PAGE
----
Are you creating a company your CSR’s will be invested in?

The most common question I hear from managers and business owners is, “How do I get my CSR’s invested in the company? How do I make them WANT to do well?”

It’s no secret that customer service representative turnover is much higher than other industry averages. In fact, call center turnover is between 30 and 45 percent.

Creating long-term CSRs begins with YOU as a manager/owner, and the company culture you’ve created. If you’re looking for CSRs that will be invested in their role, follow these steps:

1. Hire the right people

A customer service representative is the first point of contact a customer has with your company; first impressions are critical.

Make sure a candidate has at least a year of phone experience and that their past employment has been consistent.

When you’re completing your first interview, hold it on the phone. Listen for how well they communicate, for their energy, and for their use of filler words. Is this the voice that represents you best for your customers?

Finally, consider how this person would work with your team and company culture.

2. Value the CSR’s work

A manager recently asked, “What can I do to make your job training my CSR’s easier?” My response, “Make them feel valued.”

Since then, this company has created a weekly CSR and management meeting, just as they do with the dispatchers and technicians. This simple, one-hour meeting made the CSRs feel like their work and opinions were important and valued. They were so excited! In addition, it creates an avenue for continued training and open communication between management and the customer service department. This won’t just make my job easier, but yours as well. And you’ll create a company culture where CSR’s are invested!

3. Recognize and reward CSRs

In addition to feeling valued, everybody wants to be recognized for their hard work and contributions. This can be as simple as sending a group email or vocalizing your appreciation for a CSR’s accomplishment. For example, you could offer praise for a great booked call, a higher booking ratio, or successfully dealing with an upset customer.

I work with a company with more than 14 CSRs in friendly competition to win “CSR of the Month,” which included gift cards, privileges within the company (such as an extra break or first to lunch) and a plaque on their desk for the month. The CSRs loved it, and they were always trying to go above and beyond to win it. Talk about a company culture that fosters invested CSRs.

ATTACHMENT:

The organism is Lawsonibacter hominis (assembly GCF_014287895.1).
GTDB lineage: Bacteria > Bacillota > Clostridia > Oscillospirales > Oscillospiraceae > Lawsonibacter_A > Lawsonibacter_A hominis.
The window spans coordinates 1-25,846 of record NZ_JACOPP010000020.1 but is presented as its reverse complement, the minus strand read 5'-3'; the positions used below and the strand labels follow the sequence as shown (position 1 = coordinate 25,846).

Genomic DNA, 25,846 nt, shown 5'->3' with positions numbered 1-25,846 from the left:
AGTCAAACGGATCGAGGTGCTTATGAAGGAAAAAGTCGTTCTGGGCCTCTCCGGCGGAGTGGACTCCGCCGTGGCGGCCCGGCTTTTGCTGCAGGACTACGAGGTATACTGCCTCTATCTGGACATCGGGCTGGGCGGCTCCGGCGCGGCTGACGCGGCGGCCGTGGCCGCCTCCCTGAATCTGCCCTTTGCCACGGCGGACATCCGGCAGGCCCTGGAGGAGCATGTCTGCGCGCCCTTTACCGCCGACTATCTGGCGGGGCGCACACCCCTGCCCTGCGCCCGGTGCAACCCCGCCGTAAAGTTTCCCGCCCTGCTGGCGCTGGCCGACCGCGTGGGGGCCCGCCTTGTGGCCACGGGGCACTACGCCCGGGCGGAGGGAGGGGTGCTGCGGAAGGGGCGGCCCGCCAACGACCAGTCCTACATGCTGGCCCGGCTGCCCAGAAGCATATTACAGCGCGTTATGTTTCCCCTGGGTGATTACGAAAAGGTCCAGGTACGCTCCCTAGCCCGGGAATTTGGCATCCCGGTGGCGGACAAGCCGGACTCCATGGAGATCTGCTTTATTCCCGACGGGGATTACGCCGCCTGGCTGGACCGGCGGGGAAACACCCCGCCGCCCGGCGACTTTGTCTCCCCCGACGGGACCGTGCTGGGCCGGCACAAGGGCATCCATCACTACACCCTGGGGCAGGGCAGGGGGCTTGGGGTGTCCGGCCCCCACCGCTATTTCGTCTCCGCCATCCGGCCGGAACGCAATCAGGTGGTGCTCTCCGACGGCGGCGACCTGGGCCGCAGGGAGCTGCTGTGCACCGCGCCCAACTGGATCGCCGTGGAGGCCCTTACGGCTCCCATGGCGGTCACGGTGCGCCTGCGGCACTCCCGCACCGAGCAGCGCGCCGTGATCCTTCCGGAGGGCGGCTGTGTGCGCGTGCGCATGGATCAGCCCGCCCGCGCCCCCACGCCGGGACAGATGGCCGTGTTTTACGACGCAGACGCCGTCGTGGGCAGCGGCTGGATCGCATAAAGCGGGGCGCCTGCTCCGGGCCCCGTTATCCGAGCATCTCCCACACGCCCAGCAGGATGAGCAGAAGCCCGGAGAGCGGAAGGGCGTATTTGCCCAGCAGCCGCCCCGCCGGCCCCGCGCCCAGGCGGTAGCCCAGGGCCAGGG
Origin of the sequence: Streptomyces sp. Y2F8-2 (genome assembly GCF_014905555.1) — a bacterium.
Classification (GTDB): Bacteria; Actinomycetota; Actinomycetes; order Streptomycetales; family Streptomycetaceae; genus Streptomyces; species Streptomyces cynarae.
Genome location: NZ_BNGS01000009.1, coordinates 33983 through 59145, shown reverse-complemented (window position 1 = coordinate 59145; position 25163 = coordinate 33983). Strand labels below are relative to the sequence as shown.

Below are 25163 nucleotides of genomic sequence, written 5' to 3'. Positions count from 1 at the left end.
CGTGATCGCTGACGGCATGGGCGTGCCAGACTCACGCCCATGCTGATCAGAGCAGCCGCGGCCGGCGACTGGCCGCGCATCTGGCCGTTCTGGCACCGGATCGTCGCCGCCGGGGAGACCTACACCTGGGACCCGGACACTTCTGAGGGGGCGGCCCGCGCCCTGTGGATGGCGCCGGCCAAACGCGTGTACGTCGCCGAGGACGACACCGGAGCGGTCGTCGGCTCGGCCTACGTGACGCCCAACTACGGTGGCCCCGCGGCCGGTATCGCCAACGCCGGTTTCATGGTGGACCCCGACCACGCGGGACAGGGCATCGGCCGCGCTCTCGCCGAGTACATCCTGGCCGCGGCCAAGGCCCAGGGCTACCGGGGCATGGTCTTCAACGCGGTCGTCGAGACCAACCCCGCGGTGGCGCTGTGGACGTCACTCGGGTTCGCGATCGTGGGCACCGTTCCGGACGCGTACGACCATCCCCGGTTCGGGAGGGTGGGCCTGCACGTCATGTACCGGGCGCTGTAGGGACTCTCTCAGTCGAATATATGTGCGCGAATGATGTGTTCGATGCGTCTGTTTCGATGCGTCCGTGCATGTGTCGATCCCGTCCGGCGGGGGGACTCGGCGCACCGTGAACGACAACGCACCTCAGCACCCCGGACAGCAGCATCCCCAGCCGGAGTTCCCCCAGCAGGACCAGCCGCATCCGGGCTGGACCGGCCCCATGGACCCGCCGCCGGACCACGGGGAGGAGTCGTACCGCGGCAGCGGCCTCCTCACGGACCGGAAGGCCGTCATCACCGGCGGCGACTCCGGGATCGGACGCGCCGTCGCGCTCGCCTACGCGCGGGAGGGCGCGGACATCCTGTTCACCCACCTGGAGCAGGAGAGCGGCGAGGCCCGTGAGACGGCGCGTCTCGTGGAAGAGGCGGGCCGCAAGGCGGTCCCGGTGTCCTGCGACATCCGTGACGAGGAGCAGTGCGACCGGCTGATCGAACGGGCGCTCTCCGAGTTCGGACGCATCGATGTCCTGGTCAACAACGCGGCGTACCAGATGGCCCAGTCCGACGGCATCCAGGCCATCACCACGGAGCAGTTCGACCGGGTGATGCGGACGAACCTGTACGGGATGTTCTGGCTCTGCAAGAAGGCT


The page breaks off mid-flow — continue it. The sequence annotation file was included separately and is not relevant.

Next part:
4. Hold them accountable

In addition to praise, CSRs need to be challenged to improve if they’re going to be invested. Make your expectations clear, and set tangible goals with both rewards and consequences. Instituting the weekly meeting is a great place to set those expectations and check in on the progress.   Benchmarks help a CSR monitor their performance.

Some ways to hold CSRs accountable are to:

  • Record and monitor calls
  • Track booking rates
  • Enroll in the power certification program
5. Invest in the CSR’s training

Companies are constantly investing in training for technicians, but your CSRs are a customer’s first point of contact for your team. In-house training keeps your team on track, helps establish expectations and fosters a strong team.

Out-sourcing training to a company that comes to you can also create invested, indispensable CSRS. Call handling teams that get Power Certified are guaranteed to book at least 85% of their incoming calls and consistently WOW their customers.  This is is because we hold them accountable with a combination of in-person training, webinar based trainings, one-on-one phone based coaching, and call monitoring–all supported by our vast library of pre-recorded calls that showcase best practices.


Amanda Wray is a Power Coach and Assistant Coach Mentor with the Power Certification Program. She has a master’s degree in professional communication and has experience as both a journalist and a communication director for a national nonprofit organization. Amanda loves traveling, eating out and exploring the outdoors with her family.